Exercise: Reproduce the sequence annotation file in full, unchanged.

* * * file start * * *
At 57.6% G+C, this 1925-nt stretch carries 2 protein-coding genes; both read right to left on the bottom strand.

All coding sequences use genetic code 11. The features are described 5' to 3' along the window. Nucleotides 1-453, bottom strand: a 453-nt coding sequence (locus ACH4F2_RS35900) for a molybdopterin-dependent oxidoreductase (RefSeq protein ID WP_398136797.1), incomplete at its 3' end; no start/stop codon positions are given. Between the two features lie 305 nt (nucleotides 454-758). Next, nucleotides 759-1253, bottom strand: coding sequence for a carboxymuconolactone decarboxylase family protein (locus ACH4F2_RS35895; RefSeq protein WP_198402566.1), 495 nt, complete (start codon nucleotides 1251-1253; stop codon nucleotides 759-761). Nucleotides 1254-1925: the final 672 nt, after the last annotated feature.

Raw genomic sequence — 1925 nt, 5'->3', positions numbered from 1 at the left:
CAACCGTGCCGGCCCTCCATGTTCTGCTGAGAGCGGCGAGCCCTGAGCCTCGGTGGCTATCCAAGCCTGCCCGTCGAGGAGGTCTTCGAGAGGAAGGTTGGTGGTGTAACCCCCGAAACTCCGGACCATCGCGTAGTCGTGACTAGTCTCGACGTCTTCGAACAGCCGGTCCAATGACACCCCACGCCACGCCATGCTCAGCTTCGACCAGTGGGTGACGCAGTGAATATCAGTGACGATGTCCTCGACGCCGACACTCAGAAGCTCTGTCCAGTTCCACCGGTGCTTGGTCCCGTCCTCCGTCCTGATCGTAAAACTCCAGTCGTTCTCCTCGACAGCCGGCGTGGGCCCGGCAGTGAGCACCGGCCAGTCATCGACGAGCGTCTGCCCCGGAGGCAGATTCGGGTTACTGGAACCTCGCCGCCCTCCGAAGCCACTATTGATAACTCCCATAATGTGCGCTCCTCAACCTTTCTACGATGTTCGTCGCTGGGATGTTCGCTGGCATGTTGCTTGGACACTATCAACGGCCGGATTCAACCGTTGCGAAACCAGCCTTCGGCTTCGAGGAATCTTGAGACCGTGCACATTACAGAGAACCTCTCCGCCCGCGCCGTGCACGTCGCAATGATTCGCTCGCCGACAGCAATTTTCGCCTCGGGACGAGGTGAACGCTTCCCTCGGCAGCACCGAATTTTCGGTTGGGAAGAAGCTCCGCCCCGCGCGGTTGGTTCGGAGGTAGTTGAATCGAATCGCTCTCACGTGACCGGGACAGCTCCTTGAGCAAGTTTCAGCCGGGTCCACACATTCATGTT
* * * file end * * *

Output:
At 57.6% G+C, this 1925-nt stretch carries 2 protein-coding genes; both read right to left on the bottom strand.

All coding sequences use genetic code 11. The features are described 5' to 3' along the window. Nucleotides 1-453, bottom strand: a 453-nt coding sequence (locus ACH4F2_RS35900) for a molybdopterin-dependent oxidoreductase (RefSeq protein ID WP_398136797.1), incomplete at its 3' end; no start/stop codon positions are given. Between the two features lie 305 nt (nucleotides 454-758). Next, nucleotides 759-1253, bottom strand: coding sequence for a carboxymuconolactone decarboxylase family protein (locus ACH4F2_RS35895; RefSeq protein WP_198402566.1), 495 nt, complete (start codon nucleotides 1251-1253; stop codon nucleotides 759-761). Nucleotides 1254-1925: the final 672 nt, after the last annotated feature.

Raw genomic sequence — 1925 nt, 5'->3', positions numbered from 1 at the left:
CAACCGTGCCGGCCCTCCATGTTCTGCTGAGAGCGGCGAGCCCTGAGCCTCGGTGGCTATCCAAGCCTGCCCGTCGAGGAGGTCTTCGAGAGGAAGGTTGGTGGTGTAACCCCCGAAACTCCGGACCATCGCGTAGTCGTGACTAGTCTCGACGTCTTCGAACAGCCGGTCCAATGACACCCCACGCCACGCCATGCTCAGCTTCGACCAGTGGGTGACGCAGTGAATATCAGTGACGATGTCCTCGACGCCGACACTCAGAAGCTCTGTCCAGTTCCACCGGTGCTTGGTCCCGTCCTCCGTCCTGATCGTAAAACTCCAGTCGTTCTCCTCGACAGCCGGCGTGGGCCCGGCAGTGAGCACCGGCCAGTCATCGACGAGCGTCTGCCCCGGAGGCAGATTCGGGTTACTGGAACCTCGCCGCCCTCCGAAGCCACTATTGATAACTCCCATAATGTGCGCTCCTCAACCTTTCTACGATGTTCGTCGCTGGGATGTTCGCTGGCATGTTGCTTGGACACTATCAACGGCCGGATTCAACCGTTGCGAAACCAGCCTTCGGCTTCGAGGAATCTTGAGACCGTGCACATTACAGAGAACCTCTCCGCCCGCGCCGTGCACGTCGCAATGATTCGCTCGCCGACAGCAATTTTCGCCTCGGGACGAGGTGAACGCTTCCCTCGGCAGCACCGAATTTTCGGTTGGGAAGAAGCTCCGCCCCGCGCGGTTGGTTCGGAGGTAGTTGAATCGAATCGCTCTCACGTGACCGGGACAGCTCCTTGAGCAAGTTTCAGCCGGGTCCACACATTCATGTT